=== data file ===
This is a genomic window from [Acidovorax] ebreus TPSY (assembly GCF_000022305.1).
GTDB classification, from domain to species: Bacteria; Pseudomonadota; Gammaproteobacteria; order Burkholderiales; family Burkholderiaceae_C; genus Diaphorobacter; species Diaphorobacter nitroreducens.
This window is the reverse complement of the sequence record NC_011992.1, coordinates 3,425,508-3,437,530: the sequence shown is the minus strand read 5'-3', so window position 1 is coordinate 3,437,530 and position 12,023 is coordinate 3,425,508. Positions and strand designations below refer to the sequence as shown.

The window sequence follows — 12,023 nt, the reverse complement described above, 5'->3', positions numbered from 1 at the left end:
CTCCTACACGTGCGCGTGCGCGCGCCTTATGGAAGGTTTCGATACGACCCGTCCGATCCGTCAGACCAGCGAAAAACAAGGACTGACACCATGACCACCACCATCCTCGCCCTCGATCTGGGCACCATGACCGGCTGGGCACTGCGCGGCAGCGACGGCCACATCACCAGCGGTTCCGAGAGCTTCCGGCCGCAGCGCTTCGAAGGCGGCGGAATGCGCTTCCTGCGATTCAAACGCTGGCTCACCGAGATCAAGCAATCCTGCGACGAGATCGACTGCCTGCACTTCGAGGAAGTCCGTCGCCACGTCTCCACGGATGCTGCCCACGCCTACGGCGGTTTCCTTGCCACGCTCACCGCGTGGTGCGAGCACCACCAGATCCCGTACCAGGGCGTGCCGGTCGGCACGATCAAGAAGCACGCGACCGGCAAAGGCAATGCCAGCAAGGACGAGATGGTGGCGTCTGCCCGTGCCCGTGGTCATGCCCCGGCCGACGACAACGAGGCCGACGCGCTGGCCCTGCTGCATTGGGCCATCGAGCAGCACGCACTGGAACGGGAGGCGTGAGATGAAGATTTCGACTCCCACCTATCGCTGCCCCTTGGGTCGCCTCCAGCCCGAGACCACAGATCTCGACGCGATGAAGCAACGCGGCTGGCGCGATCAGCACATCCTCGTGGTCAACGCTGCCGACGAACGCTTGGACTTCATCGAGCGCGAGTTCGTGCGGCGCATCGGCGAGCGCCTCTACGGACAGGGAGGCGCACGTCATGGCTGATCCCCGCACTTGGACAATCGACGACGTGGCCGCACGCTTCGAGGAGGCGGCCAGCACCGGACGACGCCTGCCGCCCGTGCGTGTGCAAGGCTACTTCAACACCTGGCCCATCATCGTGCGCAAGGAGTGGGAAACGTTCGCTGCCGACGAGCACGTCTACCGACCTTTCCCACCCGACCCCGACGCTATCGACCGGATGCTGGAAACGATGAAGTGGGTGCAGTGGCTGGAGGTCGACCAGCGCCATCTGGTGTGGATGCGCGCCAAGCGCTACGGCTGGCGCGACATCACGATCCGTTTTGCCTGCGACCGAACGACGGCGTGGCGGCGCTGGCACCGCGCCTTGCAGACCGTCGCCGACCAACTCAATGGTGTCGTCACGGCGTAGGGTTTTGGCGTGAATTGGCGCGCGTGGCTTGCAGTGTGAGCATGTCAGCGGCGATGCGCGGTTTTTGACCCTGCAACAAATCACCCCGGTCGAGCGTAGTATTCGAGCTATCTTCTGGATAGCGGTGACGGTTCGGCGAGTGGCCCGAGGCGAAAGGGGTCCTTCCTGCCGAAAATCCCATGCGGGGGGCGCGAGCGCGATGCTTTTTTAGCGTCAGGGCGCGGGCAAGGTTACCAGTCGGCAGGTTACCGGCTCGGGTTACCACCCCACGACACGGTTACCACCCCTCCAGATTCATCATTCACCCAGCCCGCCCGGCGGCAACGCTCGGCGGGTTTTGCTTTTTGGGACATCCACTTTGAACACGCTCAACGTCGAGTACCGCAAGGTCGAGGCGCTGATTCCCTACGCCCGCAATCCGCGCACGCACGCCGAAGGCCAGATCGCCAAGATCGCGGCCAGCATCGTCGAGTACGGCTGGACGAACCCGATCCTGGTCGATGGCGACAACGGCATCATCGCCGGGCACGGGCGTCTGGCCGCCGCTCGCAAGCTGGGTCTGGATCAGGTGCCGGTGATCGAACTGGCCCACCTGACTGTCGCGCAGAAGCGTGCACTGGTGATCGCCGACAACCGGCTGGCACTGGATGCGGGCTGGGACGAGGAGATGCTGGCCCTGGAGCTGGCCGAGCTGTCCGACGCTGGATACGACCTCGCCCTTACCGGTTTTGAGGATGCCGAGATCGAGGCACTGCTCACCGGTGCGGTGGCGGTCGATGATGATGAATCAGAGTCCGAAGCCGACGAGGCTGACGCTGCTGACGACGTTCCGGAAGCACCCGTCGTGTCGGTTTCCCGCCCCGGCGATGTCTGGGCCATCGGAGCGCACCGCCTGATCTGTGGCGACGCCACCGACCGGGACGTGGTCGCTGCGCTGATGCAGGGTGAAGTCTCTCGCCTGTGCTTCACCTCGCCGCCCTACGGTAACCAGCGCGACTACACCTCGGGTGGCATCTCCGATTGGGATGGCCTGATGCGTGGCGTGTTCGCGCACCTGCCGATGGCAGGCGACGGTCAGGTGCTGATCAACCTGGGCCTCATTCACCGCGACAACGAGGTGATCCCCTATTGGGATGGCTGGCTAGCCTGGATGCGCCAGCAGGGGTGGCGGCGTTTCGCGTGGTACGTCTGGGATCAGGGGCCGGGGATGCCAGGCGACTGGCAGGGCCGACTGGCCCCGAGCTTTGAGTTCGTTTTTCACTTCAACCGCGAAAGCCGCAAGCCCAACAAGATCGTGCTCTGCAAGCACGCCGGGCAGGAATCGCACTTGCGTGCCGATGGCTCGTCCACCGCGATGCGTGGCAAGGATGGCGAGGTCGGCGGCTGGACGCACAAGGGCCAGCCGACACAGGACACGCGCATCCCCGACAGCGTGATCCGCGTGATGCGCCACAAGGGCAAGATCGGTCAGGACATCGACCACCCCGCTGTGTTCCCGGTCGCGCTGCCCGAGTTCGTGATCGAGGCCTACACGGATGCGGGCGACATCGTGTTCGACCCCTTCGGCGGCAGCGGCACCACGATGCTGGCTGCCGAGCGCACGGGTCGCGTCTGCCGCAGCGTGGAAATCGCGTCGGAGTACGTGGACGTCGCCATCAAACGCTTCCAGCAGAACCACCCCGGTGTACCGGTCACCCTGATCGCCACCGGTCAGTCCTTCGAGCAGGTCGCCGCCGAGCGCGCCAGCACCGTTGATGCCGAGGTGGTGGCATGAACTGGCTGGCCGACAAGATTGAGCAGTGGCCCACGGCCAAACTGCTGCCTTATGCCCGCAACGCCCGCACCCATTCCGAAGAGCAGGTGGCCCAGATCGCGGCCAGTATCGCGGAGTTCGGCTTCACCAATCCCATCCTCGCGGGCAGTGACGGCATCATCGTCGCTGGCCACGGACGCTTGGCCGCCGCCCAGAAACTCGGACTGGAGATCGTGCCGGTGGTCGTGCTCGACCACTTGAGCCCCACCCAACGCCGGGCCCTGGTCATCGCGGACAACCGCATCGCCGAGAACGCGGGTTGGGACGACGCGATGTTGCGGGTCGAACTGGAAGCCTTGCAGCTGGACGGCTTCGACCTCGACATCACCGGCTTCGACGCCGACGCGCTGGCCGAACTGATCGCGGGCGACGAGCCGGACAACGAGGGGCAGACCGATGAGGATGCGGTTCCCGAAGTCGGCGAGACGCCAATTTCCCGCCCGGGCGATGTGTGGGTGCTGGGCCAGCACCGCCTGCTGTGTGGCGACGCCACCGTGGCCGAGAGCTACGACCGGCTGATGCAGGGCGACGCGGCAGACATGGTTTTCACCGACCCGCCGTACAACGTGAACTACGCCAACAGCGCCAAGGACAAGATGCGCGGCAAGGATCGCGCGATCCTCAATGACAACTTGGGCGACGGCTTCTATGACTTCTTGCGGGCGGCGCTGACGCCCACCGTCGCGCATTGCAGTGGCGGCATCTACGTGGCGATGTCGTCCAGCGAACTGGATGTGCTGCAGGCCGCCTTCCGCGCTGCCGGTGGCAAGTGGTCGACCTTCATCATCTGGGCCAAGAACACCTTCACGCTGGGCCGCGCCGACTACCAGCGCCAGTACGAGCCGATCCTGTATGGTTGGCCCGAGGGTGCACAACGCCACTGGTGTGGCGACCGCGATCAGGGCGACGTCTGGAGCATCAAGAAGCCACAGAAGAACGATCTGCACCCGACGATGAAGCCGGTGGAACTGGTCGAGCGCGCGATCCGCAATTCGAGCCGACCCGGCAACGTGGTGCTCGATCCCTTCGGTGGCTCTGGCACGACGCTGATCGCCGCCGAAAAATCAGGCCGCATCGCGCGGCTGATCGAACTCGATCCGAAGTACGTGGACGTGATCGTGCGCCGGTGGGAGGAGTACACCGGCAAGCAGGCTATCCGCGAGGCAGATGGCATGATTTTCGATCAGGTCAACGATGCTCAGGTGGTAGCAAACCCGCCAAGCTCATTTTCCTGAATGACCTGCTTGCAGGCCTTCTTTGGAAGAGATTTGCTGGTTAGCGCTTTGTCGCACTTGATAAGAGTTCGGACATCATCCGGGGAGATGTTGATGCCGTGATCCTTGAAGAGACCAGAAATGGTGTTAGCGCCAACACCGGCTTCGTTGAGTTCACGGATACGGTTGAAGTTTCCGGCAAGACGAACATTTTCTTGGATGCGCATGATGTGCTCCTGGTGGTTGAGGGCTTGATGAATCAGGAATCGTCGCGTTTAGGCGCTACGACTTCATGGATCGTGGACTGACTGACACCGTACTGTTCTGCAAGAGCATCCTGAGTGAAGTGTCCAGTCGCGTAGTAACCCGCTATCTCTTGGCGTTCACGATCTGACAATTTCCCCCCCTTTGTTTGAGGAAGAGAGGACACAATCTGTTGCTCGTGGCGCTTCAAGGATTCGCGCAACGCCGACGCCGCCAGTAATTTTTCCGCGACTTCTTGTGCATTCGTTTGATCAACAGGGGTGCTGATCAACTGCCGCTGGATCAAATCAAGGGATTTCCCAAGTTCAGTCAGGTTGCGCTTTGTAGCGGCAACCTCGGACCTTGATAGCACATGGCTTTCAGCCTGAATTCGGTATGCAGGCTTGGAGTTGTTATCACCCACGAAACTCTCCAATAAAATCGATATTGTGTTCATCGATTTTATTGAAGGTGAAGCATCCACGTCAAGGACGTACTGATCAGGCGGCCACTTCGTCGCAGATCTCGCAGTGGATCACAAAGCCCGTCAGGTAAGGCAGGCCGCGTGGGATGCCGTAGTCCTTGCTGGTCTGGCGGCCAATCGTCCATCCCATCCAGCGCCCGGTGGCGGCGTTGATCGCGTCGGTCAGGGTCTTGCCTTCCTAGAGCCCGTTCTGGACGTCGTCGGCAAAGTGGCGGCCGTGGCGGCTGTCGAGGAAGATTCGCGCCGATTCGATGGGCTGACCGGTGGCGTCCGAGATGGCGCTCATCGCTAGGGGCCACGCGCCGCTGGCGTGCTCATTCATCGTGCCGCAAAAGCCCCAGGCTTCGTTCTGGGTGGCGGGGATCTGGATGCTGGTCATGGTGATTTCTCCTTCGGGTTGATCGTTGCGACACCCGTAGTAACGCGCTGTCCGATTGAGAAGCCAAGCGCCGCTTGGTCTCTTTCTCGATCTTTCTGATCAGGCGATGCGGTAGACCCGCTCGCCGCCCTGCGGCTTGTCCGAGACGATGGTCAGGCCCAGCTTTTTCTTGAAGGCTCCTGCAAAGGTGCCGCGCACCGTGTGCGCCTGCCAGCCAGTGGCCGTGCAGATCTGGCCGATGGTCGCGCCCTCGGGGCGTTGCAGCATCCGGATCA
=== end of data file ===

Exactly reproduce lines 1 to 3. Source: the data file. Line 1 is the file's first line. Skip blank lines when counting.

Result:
This is a genomic window from [Acidovorax] ebreus TPSY (assembly GCF_000022305.1).
GTDB classification, from domain to species: Bacteria; Pseudomonadota; Gammaproteobacteria; order Burkholderiales; family Burkholderiaceae_C; genus Diaphorobacter; species Diaphorobacter nitroreducens.
This window is the reverse complement of the sequence record NC_011992.1, coordinates 3,425,508-3,437,530: the sequence shown is the minus strand read 5'-3', so window position 1 is coordinate 3,437,530 and position 12,023 is coordinate 3,425,508. Positions and strand designations below refer to the sequence as shown.